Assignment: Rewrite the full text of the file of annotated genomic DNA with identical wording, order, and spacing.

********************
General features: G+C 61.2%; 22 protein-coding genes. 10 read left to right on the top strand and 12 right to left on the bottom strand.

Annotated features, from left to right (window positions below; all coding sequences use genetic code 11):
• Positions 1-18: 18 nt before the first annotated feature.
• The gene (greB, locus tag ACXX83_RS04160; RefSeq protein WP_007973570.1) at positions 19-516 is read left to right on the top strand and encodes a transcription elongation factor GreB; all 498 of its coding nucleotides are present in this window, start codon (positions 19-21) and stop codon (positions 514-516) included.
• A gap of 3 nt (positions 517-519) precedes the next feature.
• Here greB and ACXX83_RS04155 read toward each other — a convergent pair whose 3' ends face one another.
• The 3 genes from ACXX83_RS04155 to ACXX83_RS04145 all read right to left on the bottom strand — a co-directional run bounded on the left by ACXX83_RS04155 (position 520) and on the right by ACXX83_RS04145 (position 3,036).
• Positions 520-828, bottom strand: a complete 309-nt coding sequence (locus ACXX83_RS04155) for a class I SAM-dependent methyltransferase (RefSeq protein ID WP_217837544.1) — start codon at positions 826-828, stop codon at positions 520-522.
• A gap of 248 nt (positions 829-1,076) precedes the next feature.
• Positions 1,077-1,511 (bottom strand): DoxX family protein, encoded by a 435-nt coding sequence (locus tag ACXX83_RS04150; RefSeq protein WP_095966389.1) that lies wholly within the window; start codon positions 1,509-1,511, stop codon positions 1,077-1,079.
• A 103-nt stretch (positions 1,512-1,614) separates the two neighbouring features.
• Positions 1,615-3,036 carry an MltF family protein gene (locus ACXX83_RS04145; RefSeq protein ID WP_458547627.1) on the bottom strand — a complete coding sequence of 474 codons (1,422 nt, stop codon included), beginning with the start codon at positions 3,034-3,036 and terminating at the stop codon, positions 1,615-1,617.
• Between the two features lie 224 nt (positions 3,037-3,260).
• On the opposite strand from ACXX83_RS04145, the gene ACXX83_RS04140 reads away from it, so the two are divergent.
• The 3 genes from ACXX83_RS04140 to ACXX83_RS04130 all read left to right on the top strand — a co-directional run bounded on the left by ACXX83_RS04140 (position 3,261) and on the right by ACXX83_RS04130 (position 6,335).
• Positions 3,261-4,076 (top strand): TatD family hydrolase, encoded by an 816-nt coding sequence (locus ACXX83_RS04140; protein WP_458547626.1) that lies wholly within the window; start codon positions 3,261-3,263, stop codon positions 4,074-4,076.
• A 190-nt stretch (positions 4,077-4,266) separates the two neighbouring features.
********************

General features: G+C 61.2%; 22 protein-coding genes. 10 read left to right on the top strand and 12 right to left on the bottom strand.

Annotated features, from left to right (window positions below; all coding sequences use genetic code 11):
• Positions 1-18: 18 nt before the first annotated feature.
• The gene (greB, locus tag ACXX83_RS04160; RefSeq protein WP_007973570.1) at positions 19-516 is read left to right on the top strand and encodes a transcription elongation factor GreB; all 498 of its coding nucleotides are present in this window, start codon (positions 19-21) and stop codon (positions 514-516) included.
• A gap of 3 nt (positions 517-519) precedes the next feature.
• Here greB and ACXX83_RS04155 read toward each other — a convergent pair whose 3' ends face one another.
• The 3 genes from ACXX83_RS04155 to ACXX83_RS04145 all read right to left on the bottom strand — a co-directional run bounded on the left by ACXX83_RS04155 (position 520) and on the right by ACXX83_RS04145 (position 3,036).
• Positions 520-828, bottom strand: a complete 309-nt coding sequence (locus ACXX83_RS04155) for a class I SAM-dependent methyltransferase (RefSeq protein ID WP_217837544.1) — start codon at positions 826-828, stop codon at positions 520-522.
• A gap of 248 nt (positions 829-1,076) precedes the next feature.
• Positions 1,077-1,511 (bottom strand): DoxX family protein, encoded by a 435-nt coding sequence (locus tag ACXX83_RS04150; RefSeq protein WP_095966389.1) that lies wholly within the window; start codon positions 1,509-1,511, stop codon positions 1,077-1,079.
• A 103-nt stretch (positions 1,512-1,614) separates the two neighbouring features.
• Positions 1,615-3,036 carry an MltF family protein gene (locus ACXX83_RS04145; RefSeq protein ID WP_458547627.1) on the bottom strand — a complete coding sequence of 474 codons (1,422 nt, stop codon included), beginning with the start codon at positions 3,034-3,036 and terminating at the stop codon, positions 1,615-1,617.
• Between the two features lie 224 nt (positions 3,037-3,260).
• On the opposite strand from ACXX83_RS04145, the gene ACXX83_RS04140 reads away from it, so the two are divergent.
• The 3 genes from ACXX83_RS04140 to ACXX83_RS04130 all read left to right on the top strand — a co-directional run bounded on the left by ACXX83_RS04140 (position 3,261) and on the right by ACXX83_RS04130 (position 6,335).
• Positions 3,261-4,076 (top strand): TatD family hydrolase, encoded by an 816-nt coding sequence (locus ACXX83_RS04140; protein WP_458547626.1) that lies wholly within the window; start codon positions 3,261-3,263, stop codon positions 4,074-4,076.
• A 190-nt stretch (positions 4,077-4,266) separates the two neighbouring features.